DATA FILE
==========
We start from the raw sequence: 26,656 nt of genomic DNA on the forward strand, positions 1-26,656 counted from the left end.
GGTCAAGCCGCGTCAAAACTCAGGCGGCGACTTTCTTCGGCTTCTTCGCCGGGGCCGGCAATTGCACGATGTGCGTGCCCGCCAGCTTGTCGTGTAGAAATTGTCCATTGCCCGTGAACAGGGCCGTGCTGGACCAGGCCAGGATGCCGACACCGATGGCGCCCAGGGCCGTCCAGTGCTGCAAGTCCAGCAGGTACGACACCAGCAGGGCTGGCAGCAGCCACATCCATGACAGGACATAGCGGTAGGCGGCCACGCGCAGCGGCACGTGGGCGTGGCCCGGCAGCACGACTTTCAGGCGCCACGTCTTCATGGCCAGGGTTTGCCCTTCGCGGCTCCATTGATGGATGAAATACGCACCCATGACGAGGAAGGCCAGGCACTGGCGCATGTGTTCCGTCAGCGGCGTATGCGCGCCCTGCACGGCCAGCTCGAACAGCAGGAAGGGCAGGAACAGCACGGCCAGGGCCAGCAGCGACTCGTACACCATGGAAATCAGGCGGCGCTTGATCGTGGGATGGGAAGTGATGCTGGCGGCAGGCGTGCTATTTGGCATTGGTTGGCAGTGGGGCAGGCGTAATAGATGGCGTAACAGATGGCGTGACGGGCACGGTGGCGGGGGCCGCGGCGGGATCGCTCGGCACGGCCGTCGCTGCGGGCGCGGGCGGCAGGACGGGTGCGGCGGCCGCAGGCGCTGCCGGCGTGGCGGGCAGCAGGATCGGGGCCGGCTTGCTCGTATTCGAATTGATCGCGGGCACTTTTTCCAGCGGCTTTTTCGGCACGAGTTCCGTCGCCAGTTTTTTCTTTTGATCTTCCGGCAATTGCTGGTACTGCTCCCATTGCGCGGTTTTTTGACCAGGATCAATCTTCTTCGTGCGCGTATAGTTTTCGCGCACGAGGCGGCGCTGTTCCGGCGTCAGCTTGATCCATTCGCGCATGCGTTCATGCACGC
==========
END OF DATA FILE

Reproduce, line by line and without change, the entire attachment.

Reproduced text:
We start from the raw sequence: 26,656 nt of genomic DNA on the forward strand, positions 1-26,656 counted from the left end.
GGTCAAGCCGCGTCAAAACTCAGGCGGCGACTTTCTTCGGCTTCTTCGCCGGGGCCGGCAATTGCACGATGTGCGTGCCCGCCAGCTTGTCGTGTAGAAATTGTCCATTGCCCGTGAACAGGGCCGTGCTGGACCAGGCCAGGATGCCGACACCGATGGCGCCCAGGGCCGTCCAGTGCTGCAAGTCCAGCAGGTACGACACCAGCAGGGCTGGCAGCAGCCACATCCATGACAGGACATAGCGGTAGGCGGCCACGCGCAGCGGCACGTGGGCGTGGCCCGGCAGCACGACTTTCAGGCGCCACGTCTTCATGGCCAGGGTTTGCCCTTCGCGGCTCCATTGATGGATGAAATACGCACCCATGACGAGGAAGGCCAGGCACTGGCGCATGTGTTCCGTCAGCGGCGTATGCGCGCCCTGCACGGCCAGCTCGAACAGCAGGAAGGGCAGGAACAGCACGGCCAGGGCCAGCAGCGACTCGTACACCATGGAAATCAGGCGGCGCTTGATCGTGGGATGGGAAGTGATGCTGGCGGCAGGCGTGCTATTTGGCATTGGTTGGCAGTGGGGCAGGCGTAATAGATGGCGTAACAGATGGCGTGACGGGCACGGTGGCGGGGGCCGCGGCGGGATCGCTCGGCACGGCCGTCGCTGCGGGCGCGGGCGGCAGGACGGGTGCGGCGGCCGCAGGCGCTGCCGGCGTGGCGGGCAGCAGGATCGGGGCCGGCTTGCTCGTATTCGAATTGATCGCGGGCACTTTTTCCAGCGGCTTTTTCGGCACGAGTTCCGTCGCCAGTTTTTTCTTTTGATCTTCCGGCAATTGCTGGTACTGCTCCCATTGCGCGGTTTTTTGACCAGGATCAATCTTCTTCGTGCGCGTATAGTTTTCGCGCACGAGGCGGCGCTGTTCCGGCGTCAGCTTGATCCATTCGCGCATGCGTTCATGCACGC